Collaborative garage band style web app prototype, certainly worth checking out: https://vimeo.com/96477738

    • Well, and to Paul’s point below, here the idea isn’t “hey, let’s build an audio editor in a browser for no reason.” The idea is, “hey, let’s build a collaborative editor, for which the Web is the best tool.”

      You might still arrive at the conclusion that it *wasn’t* the best tool, but at least in this instance there’s some underlying logic.

  • Benedikt Eickhoff

    ” Learn C – and silence. ”

  • Benedikt Eickhoff

    ” Learn C – and silence. ”

  • Has anyone had success/seen anything about receiving MIDI clock in the browser?.. I have an idea

  • Has anyone had success/seen anything about receiving MIDI clock in the browser?.. I have an idea

  • Sonofabitch!

    I made a drum machine in the browser four and a half years ago at http://www.bitrotten.com/dr110 using HTML5 audio. It sucked, because Javascript timing is terrible. Before that, I started a DR-110 emulation in Flash, but never finished it or put it online.

    I’d basically abandoned my HTML drum machine after posting it back then, but two weeks ago I went to a Web Audio Meetup in Philadelphia, which inspired me to look into the web audio API, and now I’m working on updating my DR-110 to use synthesis rather than sample playback. I did some 606 & DR110 emulations on my Tempest that I’m pretty proud of, and I’m putting what I learned from that into this, as best as I can.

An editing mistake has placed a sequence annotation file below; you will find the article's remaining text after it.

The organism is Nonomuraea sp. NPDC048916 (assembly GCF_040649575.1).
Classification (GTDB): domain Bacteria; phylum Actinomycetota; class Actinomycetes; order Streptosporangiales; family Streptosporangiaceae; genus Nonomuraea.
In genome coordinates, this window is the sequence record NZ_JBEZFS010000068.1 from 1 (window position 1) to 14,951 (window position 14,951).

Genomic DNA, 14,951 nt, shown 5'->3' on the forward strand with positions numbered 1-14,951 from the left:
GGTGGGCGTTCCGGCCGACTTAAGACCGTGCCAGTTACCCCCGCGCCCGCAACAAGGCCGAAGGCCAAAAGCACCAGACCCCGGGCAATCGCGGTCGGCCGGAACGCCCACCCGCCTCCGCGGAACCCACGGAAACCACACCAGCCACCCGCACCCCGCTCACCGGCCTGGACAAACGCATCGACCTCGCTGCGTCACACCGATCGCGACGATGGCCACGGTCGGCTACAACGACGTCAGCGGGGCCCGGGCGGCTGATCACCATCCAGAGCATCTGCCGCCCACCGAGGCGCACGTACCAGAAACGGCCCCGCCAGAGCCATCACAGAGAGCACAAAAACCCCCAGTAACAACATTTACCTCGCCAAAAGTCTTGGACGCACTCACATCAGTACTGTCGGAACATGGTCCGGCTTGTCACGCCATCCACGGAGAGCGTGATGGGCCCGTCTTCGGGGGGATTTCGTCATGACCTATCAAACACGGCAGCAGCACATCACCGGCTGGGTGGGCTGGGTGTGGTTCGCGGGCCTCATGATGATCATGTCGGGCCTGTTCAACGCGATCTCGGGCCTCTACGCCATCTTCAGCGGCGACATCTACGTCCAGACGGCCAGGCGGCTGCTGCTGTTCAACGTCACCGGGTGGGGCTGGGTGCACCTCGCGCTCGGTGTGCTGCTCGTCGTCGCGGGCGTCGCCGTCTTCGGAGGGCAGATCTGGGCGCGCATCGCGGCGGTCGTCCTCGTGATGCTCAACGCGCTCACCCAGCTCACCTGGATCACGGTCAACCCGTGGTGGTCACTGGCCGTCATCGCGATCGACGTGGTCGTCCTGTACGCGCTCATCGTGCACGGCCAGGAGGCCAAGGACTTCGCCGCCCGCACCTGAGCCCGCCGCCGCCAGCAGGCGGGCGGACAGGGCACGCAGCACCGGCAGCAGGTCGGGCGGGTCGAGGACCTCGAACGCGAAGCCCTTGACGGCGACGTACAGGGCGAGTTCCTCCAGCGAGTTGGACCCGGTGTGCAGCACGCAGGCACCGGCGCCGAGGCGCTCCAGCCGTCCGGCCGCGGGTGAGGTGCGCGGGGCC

And in four years from now, I’ll rewrite it in whatever the flavor of the moment is for the web. It’s a fun exercise, and it’s great that all you need is a browser to dive into this sort of thing now, but I don’t see it as much more than a gateway to the real stuff. Getting the HTML5 Audio version to work across all browsers four years ago was an impossible chore, and I’m already running into compatibility issues between browsers with web audio playback.

  • Sonofabitch!

    I made a drum machine in the browser four and a half years ago at http://www.bitrotten.com/dr110 using HTML5 audio. It sucked, because Javascript timing is terrible. Before that, I started a DR-110 emulation in Flash, but never finished it or put it online.

    I’d basically abandoned my HTML drum machine after posting it back then, but two weeks ago I went to a Web Audio Meetup in Philadelphia, which inspired me to look into the web audio API, and now I’m working on updating my DR-110 to use synthesis rather than sample playback. I did some 606 & DR110 emulations on my Tempest that I’m pretty proud of, and I’m putting what I learned from that into this, as best as I can.

    And in four years from now, I’ll rewrite it in whatever the flavor of the moment is for the web. It’s a fun exercise, and it’s great that all you need is a browser to dive into this sort of thing now, but I don’t see it as much more than a gateway to the real stuff. Getting the HTML5 Audio version to work across all browsers four years ago was an impossible chore, and I’m already running into compatibility issues between browsers with web audio playback.

  • miatch

    I’ve writing this Web Audio synth: http://www.websynths.com

  • miatch

    I’ve writing this Web Audio synth: http://www.websynths.com